Concerning neo-relativism, I wrote

>2. One ambition in foundations is to construct a universal framework
>theory in which all mathematical theories can be naturally interpreted.
>We want to have ONE picture, so that, as Harvey put it, "people can
>work together on a common ground".

      To which Harvey replied

In pictorial set theory, it is hopefully going to be a theorem that all
pictures are compatible in some interesting sense. E.g., if they contain a
base part about N, then the sentences that follow about N in the pictures
are always compatible under inclusion.

      The optimistic view is that we can put all  pictures together
into ONE picture in some useful way. It seems to me that it is Harvey who
is "willing to settle for less" at this point. 

      Harvey continues with a description of "pictorial set theory" with
which I need some help. So here are some questions:

1. Should we think of a picture as an interpretation (in the informal
sense of meaning-assignment) of the language of set theory? 

2. Is the set of sentences true in a given picture sometimes/always/never
an r.e. set?

3. Does every picture have all instances of the law of the excluded middle
in the language of set theory?

4. Is it anyone's job to relate different pictures to each other, and in
particular to put them into a common framework? 

    A bit earier Harvey writes

I don't think there is any "picture" that "solves" CH, and that should be
a theorem. However, you may think so. And what I worry about is that there
is a picture of yours that proves that c is real valued measurable, and a
picture of yours that proves MA. They are incompatible. In fact, I can't
tell whether or not, from your point of view, which of these two
statements is true and which are false. Or how you intend to decide them. 

   One hope is the following. Generic absoluteness provides a test of
"practical completeness". For example, it is plausible that all statements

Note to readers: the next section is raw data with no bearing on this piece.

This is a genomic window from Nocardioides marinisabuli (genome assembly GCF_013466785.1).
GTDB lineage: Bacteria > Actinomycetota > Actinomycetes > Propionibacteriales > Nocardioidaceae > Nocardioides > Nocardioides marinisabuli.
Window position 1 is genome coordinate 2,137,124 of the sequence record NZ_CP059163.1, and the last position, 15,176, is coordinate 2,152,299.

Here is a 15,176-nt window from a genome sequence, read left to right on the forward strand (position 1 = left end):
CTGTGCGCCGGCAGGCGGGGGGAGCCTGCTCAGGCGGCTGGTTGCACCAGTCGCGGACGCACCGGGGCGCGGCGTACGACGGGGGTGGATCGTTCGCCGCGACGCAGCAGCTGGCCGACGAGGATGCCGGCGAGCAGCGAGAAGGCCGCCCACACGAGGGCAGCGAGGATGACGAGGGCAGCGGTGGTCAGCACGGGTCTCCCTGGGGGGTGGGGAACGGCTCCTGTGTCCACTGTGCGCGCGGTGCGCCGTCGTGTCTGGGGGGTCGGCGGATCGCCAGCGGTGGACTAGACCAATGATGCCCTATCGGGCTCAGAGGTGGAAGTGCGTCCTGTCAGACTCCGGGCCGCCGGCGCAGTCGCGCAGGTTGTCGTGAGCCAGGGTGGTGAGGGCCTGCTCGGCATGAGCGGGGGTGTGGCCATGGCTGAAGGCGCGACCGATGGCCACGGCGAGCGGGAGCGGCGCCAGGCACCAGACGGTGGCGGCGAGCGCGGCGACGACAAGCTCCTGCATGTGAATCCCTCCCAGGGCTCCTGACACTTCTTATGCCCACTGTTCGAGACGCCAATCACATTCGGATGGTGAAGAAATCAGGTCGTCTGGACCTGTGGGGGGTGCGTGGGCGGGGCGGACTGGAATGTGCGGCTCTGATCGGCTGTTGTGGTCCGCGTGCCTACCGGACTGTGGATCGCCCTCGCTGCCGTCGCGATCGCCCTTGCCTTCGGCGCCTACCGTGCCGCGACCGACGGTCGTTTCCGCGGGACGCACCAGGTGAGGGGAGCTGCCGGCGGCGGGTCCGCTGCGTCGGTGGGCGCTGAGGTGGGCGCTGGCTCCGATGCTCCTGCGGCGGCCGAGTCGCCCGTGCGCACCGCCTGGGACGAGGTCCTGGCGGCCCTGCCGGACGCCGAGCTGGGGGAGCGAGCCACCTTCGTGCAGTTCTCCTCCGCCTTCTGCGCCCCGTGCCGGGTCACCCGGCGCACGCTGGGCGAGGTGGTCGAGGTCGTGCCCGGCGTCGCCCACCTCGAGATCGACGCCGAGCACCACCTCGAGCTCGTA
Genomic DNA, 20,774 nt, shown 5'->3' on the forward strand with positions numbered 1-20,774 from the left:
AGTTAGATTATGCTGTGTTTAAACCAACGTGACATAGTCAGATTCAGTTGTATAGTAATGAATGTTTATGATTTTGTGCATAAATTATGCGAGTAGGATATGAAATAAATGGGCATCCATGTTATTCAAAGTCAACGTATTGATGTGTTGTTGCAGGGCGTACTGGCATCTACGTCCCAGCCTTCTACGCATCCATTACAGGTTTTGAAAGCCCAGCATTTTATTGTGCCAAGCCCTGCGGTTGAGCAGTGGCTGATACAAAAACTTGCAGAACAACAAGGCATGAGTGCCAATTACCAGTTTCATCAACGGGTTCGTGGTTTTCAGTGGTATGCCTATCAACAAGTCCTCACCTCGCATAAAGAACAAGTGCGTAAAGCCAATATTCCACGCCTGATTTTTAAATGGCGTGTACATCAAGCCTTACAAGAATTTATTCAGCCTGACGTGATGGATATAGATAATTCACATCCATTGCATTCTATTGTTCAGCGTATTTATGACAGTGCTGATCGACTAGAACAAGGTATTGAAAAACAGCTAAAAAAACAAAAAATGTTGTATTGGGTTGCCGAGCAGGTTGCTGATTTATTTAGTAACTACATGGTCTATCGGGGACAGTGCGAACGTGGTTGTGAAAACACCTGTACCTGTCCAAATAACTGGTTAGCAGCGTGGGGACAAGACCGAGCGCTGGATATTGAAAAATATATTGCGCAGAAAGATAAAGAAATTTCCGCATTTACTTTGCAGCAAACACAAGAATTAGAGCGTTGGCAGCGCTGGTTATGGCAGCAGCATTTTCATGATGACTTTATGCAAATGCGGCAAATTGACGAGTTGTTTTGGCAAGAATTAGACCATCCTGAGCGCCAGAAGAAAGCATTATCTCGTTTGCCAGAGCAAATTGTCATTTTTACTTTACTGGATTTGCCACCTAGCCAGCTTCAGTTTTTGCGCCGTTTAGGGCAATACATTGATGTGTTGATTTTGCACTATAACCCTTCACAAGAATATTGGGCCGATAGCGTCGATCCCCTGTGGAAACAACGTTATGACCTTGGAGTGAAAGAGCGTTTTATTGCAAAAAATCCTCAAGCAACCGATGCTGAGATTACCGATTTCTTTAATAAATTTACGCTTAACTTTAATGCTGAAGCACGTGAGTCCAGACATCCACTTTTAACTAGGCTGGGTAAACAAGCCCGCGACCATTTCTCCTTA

about L(R) can be decided by large cardinal axioms, and one strong
evidence of this is the fact that if there are arbitrarily large Woodin
cardinals in V, then L(R)^V is elementarily equivalent to L(R)^V[G] for
all G set-generic over V. In other words, there are no independence
results provable via forcing concerning the theory of L(R), granted
arbitrarily large Woodin cardinals. ( Of course, there are Godel
incompleteness independence results, but large cardinals remove these.)
This kind of generic absoluteness is impossible for the theory of 
L(P(R)) by Levy-Solovay.(CH is a first order sentence about this
structure.) But one can hope for an axiom/hypothesis A such that
1) A is compatible with all large cardinal axioms
2) granted sufficiently large cardinals in V, any two set-generic
extensions of V satisfying A have elementarily equivalent L(P(R))'s. I
think that finding such an A which is compatible with axioms 
working similarly for L(PP(R))), etc., may amount to solving the
Continuum Problem.
   There may be another axiom B with all the properties of A, but
incompatible--maybe even deciding CH differently. But A and B should be
provably consistent relative to some large cardinal axiom by forcing. In
the most natural case, there would be a definable, homogeneous partial
order used. In this case, the A-believer can think of B as the theory of a
certain sort of generic extension of his universe, and the B-believer can
think of A similarly. The theories are "generically bi-interpretable". In
the imagery above, we know exactly how to put the theories together.
Developing one is the same as developing the other. So I think it is too
strong to say that we would have incompatible pictures at that point. 

John Steel